Akin to most modern blockchains, Coreum will be able to store and execute smart contracts. In essence, smart contracts are computer programs stored on a blockchain, which may be instantiated and executed to perform custom functions. That is to say, these functions are not included in the code of the blochchain itself, but are defined in a manner which enables the blockchain to execute them.

Coreum leverages WebAssembly (WASM) as the engine for smart contracts. WASM overcomes many of the shortcomings of other smart contract engines such as the Ethereum Virtual Machine, such as security flaws, data oversizing, and the necessary coupling with Solidity, the language in which smart contracts are written. Beyond WASM having noteworthy features such as its portability, efficiency, and turing completeness, it can also be accessed through other programming languages including C/C++, JavaScript/Typescript, Rust, Kotlin, and Go.


CosmWasmopen in new window is the platform Coreum uses to handle WASM smart contracts. It forms an important pillar of the Cosmos SDK, and has a number of advantages such as the ability to interact with smart contracts on different blockchains using the Inter-Blockchain Communication (IBC) protocol. This enables smart contracts stored on Coreum to enhance not only the functionality of Coreum itself, but all other blockchains in the Cosmos ecosystem that are compatible with CosmWasm smart contracts.


CosmWasm smart contracts produce and consume messages. These messages follow what is commonly referred to as the actor modelopen in new window, which means that they behave in a 'fire and foreget' manner. In effect, these messages are designed to be synchronous in nature, this avoiding race-contitions and pitfalls of awaiting promises. Other advantages of this model are:

  • Increased Security - Since smart contracts are unable to call each other, it avoids re-entrancy attacks. Messages may be pased between contracts, but they cannot directly call one another.
  • Inter-Blockchcain Messaging - Messages can be sent across blockchains through the IBC.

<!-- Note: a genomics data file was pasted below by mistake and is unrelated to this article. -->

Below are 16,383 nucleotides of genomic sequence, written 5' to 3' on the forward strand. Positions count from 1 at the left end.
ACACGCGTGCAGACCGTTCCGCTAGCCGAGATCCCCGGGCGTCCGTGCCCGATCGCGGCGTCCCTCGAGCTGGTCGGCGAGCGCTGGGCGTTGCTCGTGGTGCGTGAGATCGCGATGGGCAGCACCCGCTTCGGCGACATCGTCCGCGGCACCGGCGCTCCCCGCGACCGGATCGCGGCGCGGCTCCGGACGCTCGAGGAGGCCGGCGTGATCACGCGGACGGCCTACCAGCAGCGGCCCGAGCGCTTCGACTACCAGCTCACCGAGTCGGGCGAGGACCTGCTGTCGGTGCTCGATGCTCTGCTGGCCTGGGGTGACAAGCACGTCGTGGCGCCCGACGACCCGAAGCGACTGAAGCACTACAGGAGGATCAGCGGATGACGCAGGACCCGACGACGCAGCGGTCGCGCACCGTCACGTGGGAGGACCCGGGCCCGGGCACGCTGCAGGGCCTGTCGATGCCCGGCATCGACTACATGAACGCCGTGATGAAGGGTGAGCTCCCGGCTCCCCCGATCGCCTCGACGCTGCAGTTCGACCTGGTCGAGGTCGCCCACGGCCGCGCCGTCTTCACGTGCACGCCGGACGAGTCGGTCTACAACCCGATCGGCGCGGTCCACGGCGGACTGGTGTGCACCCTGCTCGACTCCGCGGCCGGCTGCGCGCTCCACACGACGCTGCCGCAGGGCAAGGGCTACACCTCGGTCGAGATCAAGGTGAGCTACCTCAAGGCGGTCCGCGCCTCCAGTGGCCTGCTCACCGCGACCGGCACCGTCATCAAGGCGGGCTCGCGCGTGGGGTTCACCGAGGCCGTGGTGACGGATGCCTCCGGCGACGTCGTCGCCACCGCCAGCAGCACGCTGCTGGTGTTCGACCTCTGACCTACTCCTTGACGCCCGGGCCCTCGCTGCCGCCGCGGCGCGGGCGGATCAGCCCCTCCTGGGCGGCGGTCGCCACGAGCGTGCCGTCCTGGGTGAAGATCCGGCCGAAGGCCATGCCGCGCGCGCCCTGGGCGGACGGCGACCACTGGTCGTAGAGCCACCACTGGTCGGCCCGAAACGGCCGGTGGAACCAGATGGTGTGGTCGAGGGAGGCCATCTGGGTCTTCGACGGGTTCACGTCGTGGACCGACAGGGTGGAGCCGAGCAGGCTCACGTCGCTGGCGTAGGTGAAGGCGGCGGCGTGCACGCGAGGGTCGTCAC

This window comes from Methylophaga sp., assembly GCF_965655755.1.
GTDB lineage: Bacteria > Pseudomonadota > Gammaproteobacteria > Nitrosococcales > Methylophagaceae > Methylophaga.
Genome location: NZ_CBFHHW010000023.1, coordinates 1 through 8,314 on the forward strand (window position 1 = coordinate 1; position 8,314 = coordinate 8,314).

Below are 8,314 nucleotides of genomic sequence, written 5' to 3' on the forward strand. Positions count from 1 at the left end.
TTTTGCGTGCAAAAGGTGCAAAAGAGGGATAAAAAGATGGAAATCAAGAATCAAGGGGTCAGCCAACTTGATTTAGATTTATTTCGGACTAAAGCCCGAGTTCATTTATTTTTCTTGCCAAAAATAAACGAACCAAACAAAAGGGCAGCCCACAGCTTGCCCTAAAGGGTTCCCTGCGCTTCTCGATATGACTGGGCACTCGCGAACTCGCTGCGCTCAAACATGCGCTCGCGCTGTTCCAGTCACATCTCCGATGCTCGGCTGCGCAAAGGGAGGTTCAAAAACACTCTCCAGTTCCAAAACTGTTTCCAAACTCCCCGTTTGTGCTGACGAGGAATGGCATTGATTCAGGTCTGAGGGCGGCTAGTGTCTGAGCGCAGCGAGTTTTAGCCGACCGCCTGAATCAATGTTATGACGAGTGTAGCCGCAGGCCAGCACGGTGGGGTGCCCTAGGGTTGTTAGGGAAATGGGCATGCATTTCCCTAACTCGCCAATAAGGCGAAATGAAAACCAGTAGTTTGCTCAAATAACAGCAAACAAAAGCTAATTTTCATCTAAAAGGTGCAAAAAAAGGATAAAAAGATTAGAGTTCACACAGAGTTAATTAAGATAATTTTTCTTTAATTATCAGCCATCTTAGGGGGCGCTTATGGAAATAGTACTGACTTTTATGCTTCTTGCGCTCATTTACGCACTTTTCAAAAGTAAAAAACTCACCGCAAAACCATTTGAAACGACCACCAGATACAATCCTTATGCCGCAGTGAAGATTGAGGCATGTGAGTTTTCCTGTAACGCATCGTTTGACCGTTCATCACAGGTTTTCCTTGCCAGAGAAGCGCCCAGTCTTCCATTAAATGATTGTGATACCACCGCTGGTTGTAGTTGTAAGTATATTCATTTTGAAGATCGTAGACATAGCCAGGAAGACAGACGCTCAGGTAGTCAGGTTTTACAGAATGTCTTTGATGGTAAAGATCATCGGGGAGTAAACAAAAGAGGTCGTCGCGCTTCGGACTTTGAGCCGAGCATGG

• Ease of Serialisation - Messages can be easily serialized to a number of different formats for easy integration with off-chain systems.

Contract Flow

The lifecycle of a smart contract can be split into three distinct phases:

Contract Creation / Upload

Once the code for a smart contract is compiled into WASM binaries, they are optimised and uploaded to the blockchain. However, neither state nor a contract addresses exist at this stage.

Contract Instantiation

The contract may then be instantiated with through a code reference as well as some initial state. This creates the address which identifies the contract. For reference, if this were an ERC20 Token Contract on an Ethereum Virtual Machine (EVM) blockchain, this is the stage at which information like the token name, symbol, etc. can be set.

Execute Contract

Each actor has exclusive access to its own internal state. This may support many different calls, but they are all unprivelidged; usage of previously instantiated contracts depends on the contract design.

Cosmos SDK WASM Module

Coreum makes use of a custom module for the purpose of processing WASM related messages in order to upload, instantiate, and execute smart contracts.

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Rust Langauge

Although smart contracts may be written in a number of different languages as stated above, Rust remains the language of choice. This is due to Rust's characteristic memory model, which promotes the creation of memory-safe, fast, and lightweight byte code that is ideal for on-chain storage.

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Contributors: karamvirsingh98